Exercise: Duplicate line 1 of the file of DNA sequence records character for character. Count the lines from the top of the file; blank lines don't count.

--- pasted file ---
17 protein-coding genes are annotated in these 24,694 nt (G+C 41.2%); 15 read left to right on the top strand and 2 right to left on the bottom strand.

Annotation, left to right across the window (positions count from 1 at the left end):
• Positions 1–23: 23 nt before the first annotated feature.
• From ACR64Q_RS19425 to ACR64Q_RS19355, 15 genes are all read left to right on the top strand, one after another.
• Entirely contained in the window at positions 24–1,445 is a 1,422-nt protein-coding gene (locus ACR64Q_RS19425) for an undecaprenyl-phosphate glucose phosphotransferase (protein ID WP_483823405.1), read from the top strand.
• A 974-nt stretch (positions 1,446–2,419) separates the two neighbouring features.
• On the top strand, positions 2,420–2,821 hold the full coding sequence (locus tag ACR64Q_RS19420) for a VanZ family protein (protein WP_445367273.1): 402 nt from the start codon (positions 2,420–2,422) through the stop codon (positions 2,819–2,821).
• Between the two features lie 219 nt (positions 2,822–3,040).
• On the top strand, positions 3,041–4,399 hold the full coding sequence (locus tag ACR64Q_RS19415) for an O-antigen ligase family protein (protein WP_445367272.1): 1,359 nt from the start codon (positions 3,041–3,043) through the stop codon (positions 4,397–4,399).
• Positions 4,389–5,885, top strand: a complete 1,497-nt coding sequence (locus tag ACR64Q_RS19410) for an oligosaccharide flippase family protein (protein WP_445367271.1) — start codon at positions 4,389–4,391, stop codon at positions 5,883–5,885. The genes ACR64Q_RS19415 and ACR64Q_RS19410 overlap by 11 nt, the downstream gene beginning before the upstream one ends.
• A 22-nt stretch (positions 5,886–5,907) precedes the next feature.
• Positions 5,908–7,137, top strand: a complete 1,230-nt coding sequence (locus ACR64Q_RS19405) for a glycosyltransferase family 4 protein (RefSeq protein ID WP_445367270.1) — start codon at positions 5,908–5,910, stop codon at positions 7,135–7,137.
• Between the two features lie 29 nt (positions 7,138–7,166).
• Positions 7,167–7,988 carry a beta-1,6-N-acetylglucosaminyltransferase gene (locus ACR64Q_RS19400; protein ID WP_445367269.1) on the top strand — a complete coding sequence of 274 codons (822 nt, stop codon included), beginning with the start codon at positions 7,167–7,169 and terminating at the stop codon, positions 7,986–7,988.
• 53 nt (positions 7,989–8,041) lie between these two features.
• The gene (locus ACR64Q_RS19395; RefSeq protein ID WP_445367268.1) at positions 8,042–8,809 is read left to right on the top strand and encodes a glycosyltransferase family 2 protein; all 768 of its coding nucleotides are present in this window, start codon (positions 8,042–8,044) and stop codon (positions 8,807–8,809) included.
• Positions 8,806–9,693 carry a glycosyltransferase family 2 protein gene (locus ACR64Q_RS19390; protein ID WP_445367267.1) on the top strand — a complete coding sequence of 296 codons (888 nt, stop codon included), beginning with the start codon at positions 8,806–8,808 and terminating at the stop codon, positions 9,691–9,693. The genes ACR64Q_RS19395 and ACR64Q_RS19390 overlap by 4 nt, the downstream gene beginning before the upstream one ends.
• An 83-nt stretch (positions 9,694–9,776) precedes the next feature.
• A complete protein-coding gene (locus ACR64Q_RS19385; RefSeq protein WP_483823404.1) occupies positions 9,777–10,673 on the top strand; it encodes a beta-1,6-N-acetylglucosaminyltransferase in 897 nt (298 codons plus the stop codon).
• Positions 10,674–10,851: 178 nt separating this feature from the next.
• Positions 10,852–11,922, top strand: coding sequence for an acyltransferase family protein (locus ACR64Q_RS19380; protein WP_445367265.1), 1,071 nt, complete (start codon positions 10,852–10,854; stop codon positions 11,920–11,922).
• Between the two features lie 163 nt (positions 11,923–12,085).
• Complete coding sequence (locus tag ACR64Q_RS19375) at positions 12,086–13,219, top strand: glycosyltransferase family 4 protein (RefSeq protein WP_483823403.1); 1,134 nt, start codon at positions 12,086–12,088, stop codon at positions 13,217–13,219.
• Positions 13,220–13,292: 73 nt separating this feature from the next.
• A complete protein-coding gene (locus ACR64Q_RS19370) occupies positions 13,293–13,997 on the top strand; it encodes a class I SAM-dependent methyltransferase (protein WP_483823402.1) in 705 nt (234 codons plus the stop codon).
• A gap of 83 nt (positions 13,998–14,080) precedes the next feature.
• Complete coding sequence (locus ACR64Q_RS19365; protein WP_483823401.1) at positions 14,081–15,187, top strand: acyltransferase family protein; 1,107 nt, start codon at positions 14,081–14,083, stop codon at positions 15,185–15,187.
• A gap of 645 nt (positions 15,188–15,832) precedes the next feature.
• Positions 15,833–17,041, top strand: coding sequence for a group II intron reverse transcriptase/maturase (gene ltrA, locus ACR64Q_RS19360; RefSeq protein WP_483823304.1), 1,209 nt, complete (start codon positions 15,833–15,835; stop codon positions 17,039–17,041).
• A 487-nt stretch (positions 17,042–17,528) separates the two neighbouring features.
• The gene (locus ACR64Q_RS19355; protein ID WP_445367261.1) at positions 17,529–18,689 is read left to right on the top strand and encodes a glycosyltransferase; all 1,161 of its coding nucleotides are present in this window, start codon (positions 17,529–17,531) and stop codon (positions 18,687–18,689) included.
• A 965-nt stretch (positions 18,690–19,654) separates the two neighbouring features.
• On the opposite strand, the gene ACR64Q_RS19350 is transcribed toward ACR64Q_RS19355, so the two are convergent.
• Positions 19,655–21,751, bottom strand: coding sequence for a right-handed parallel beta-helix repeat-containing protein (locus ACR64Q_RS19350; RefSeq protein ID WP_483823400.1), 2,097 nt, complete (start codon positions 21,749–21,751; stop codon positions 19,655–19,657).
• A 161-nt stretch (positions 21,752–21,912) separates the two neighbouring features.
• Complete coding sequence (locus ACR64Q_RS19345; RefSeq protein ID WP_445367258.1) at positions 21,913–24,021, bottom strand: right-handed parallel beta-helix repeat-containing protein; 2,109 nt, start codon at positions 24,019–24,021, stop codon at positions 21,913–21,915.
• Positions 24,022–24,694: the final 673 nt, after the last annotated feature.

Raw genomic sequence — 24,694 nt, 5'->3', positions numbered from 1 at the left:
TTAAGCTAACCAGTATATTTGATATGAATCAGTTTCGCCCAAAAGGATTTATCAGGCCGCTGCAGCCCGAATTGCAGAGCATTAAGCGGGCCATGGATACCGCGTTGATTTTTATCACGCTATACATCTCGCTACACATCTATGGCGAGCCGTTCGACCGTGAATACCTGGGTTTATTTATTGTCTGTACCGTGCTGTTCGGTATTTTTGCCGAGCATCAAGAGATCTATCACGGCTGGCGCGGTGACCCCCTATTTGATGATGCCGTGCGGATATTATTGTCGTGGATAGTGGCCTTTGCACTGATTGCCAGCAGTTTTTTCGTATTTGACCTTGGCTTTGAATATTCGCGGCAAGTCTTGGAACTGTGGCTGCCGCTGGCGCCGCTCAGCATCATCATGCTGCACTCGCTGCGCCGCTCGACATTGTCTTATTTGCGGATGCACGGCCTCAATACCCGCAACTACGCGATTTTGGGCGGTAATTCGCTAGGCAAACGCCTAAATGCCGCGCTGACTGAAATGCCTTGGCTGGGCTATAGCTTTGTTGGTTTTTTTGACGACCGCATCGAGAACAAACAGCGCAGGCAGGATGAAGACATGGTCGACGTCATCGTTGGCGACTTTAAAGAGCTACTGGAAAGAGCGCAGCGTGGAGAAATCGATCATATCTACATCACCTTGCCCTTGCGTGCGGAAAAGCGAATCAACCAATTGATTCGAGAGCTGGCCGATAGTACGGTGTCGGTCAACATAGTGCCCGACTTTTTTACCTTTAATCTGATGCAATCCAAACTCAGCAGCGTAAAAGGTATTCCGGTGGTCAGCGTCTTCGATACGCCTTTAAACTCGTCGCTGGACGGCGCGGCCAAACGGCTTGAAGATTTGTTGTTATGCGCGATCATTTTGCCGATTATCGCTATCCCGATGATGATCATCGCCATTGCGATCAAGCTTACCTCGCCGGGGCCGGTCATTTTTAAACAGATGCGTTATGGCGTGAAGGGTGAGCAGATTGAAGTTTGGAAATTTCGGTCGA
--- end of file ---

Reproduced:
17 protein-coding genes are annotated in these 24,694 nt (G+C 41.2%); 15 read left to right on the top strand and 2 right to left on the bottom strand.